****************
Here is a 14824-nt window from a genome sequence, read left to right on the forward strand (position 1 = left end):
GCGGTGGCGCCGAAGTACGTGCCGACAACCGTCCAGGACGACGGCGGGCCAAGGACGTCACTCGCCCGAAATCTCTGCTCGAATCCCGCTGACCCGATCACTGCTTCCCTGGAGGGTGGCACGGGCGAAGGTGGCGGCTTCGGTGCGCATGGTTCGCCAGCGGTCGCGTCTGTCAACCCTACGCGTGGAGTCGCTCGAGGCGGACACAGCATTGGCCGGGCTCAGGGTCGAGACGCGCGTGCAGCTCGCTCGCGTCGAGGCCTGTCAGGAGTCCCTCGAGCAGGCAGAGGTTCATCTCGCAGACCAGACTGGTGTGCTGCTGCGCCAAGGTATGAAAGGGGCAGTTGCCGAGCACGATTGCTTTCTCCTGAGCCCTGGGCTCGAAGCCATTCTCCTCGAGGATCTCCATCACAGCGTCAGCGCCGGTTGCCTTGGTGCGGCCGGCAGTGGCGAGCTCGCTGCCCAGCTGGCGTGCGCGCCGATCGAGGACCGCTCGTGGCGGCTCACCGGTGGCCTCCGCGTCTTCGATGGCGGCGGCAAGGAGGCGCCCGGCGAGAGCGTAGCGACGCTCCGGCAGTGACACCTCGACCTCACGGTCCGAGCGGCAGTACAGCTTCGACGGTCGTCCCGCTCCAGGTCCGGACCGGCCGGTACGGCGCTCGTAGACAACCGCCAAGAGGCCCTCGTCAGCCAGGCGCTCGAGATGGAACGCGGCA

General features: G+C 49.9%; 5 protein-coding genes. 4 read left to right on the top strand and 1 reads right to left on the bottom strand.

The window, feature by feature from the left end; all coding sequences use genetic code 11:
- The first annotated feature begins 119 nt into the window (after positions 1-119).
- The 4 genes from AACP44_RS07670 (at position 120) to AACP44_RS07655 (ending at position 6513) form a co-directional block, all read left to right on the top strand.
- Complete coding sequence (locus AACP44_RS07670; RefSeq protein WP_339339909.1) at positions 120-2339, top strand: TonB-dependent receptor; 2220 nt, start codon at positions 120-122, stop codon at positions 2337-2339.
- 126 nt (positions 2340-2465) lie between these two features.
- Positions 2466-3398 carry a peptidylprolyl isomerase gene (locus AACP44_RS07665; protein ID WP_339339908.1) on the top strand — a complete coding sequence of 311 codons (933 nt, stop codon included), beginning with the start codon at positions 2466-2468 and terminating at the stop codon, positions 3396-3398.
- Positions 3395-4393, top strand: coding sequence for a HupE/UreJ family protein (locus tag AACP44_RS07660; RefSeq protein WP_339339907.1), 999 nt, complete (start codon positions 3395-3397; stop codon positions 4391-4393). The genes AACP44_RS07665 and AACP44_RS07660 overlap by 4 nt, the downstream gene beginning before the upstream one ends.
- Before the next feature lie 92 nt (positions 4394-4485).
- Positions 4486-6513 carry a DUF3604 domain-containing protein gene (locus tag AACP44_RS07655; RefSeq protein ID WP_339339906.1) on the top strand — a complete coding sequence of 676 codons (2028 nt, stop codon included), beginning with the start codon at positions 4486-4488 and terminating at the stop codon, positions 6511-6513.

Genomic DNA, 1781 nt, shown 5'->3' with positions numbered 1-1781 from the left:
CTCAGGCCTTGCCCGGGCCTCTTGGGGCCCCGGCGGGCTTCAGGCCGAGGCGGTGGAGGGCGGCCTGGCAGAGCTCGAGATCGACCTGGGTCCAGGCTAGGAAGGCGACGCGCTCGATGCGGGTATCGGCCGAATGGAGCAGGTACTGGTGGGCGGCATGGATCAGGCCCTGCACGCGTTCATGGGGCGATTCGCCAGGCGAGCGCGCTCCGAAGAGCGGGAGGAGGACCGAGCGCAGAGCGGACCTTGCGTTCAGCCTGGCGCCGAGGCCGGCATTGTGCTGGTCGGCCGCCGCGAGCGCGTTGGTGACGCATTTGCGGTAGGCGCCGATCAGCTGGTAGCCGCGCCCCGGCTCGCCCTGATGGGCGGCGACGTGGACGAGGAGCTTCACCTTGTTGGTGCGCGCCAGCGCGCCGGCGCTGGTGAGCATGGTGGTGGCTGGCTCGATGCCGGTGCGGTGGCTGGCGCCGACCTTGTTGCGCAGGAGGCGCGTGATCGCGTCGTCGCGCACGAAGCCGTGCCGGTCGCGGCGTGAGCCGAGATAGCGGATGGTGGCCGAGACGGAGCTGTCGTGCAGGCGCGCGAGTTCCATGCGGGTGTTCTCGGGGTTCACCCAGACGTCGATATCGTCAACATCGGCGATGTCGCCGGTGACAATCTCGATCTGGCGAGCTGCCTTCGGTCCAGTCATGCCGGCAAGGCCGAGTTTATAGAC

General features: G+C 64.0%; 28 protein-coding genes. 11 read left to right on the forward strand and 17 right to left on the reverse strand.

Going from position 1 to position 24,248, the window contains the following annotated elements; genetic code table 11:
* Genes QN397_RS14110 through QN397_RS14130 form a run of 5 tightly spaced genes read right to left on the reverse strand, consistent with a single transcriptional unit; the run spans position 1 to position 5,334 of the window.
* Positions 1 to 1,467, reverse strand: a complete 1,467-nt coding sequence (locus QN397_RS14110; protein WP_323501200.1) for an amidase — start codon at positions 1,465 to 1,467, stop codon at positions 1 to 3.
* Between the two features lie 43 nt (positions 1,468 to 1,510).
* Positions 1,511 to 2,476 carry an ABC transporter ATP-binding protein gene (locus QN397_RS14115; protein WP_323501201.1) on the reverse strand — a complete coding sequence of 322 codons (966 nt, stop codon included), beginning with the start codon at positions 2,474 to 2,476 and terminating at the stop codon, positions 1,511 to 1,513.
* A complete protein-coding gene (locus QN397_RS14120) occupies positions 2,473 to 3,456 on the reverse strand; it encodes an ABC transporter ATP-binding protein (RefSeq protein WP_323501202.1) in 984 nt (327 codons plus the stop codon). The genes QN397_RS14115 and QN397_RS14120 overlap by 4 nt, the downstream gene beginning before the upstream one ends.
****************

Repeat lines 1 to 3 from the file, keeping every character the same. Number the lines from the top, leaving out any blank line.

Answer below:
Here is a 14824-nt window from a genome sequence, read left to right on the forward strand (position 1 = left end):
GCGGTGGCGCCGAAGTACGTGCCGACAACCGTCCAGGACGACGGCGGGCCAAGGACGTCACTCGCCCGAAATCTCTGCTCGAATCCCGCTGACCCGATCACTGCTTCCCTGGAGGGTGGCACGGGCGAAGGTGGCGGCTTCGGTGCGCATGGTTCGCCAGCGGTCGCGTCTGTCAACCCTACGCGTGGAGTCGCTCGAGGCGGACACAGCATTGGCCGGGCTCAGGGTCGAGACGCGCGTGCAGCTCGCTCGCGTCGAGGCCTGTCAGGAGTCCCTCGAGCAGGCAGAGGTTCATCTCGCAGACCAGACTGGTGTGCTGCTGCGCCAAGGTATGAAAGGGGCAGTTGCCGAGCACGATTGCTTTCTCCTGAGCCCTGGGCTCGAAGCCATTCTCCTCGAGGATCTCCATCACAGCGTCAGCGCCGGTTGCCTTGGTGCGGCCGGCAGTGGCGAGCTCGCTGCCCAGCTGGCGTGCGCGCCGATCGAGGACCGCTCGTGGCGGCTCACCGGTGGCCTCCGCGTCTTCGATGGCGGCGGCAAGGAGGCGCCCGGCGAGAGCGTAGCGACGCTCCGGCAGTGACACCTCGACCTCACGGTCCGAGCGGCAGTACAGCTTCGACGGTCGTCCCGCTCCAGGTCCGGACCGGCCGGTACGGCGCTCGTAGACAACCGCCAAGAGGCCCTCGTCAGCCAGGCGCTCGAGATGGAACGCGGCA

General features: G+C 49.9%; 5 protein-coding genes. 4 read left to right on the top strand and 1 reads right to left on the bottom strand.